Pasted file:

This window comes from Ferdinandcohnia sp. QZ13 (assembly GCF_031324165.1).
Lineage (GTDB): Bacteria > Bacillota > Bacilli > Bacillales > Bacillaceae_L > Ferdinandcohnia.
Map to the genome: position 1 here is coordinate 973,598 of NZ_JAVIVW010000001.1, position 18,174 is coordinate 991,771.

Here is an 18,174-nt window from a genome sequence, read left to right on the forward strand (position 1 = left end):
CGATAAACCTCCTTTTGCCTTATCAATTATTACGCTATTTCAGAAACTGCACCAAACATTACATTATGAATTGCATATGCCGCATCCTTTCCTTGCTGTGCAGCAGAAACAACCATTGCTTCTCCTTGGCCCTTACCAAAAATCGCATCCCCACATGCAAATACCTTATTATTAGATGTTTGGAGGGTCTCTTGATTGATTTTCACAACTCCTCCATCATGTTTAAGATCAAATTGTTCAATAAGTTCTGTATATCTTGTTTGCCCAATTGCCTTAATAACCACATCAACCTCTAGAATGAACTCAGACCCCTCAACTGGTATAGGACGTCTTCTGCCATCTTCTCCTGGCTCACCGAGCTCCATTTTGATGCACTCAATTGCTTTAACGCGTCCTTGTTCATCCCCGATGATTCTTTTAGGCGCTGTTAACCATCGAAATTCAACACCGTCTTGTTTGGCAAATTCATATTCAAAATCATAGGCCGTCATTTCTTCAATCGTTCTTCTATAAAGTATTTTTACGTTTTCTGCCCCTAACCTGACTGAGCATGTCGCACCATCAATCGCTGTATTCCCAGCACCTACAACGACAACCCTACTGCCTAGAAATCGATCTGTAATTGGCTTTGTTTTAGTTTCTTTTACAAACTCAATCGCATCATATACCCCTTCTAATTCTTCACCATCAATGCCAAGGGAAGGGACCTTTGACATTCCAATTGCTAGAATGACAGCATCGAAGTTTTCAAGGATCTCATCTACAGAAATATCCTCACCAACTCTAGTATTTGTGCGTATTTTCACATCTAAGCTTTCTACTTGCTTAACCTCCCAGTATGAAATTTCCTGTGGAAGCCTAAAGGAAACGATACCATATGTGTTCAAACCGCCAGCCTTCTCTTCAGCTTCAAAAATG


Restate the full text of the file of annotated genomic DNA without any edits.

This window comes from Ferdinandcohnia sp. QZ13 (assembly GCF_031324165.1).
Lineage (GTDB): Bacteria > Bacillota > Bacilli > Bacillales > Bacillaceae_L > Ferdinandcohnia.
Map to the genome: position 1 here is coordinate 973,598 of NZ_JAVIVW010000001.1, position 18,174 is coordinate 991,771.

Here is an 18,174-nt window from a genome sequence, read left to right on the forward strand (position 1 = left end):
CGATAAACCTCCTTTTGCCTTATCAATTATTACGCTATTTCAGAAACTGCACCAAACATTACATTATGAATTGCATATGCCGCATCCTTTCCTTGCTGTGCAGCAGAAACAACCATTGCTTCTCCTTGGCCCTTACCAAAAATCGCATCCCCACATGCAAATACCTTATTATTAGATGTTTGGAGGGTCTCTTGATTGATTTTCACAACTCCTCCATCATGTTTAAGATCAAATTGTTCAATAAGTTCTGTATATCTTGTTTGCCCAATTGCCTTAATAACCACATCAACCTCTAGAATGAACTCAGACCCCTCAACTGGTATAGGACGTCTTCTGCCATCTTCTCCTGGCTCACCGAGCTCCATTTTGATGCACTCAATTGCTTTAACGCGTCCTTGTTCATCCCCGATGATTCTTTTAGGCGCTGTTAACCATCGAAATTCAACACCGTCTTGTTTGGCAAATTCATATTCAAAATCATAGGCCGTCATTTCTTCAATCGTTCTTCTATAAAGTATTTTTACGTTTTCTGCCCCTAACCTGACTGAGCATGTCGCACCATCAATCGCTGTATTCCCAGCACCTACAACGACAACCCTACTGCCTAGAAATCGATCTGTAATTGGCTTTGTTTTAGTTTCTTTTACAAACTCAATCGCATCATATACCCCTTCTAATTCTTCACCATCAATGCCAAGGGAAGGGACCTTTGACATTCCAATTGCTAGAATGACAGCATCGAAGTTTTCAAGGATCTCATCTACAGAAATATCCTCACCAACTCTAGTATTTGTGCGTATTTTCACATCTAAGCTTTCTACTTGCTTAACCTCCCAGTATGAAATTTCCTGTGGAAGCCTAAAGGAAACGATACCATATGTGTTCAAACCGCCAGCCTTCTCTTCAGCTTCAAAAATG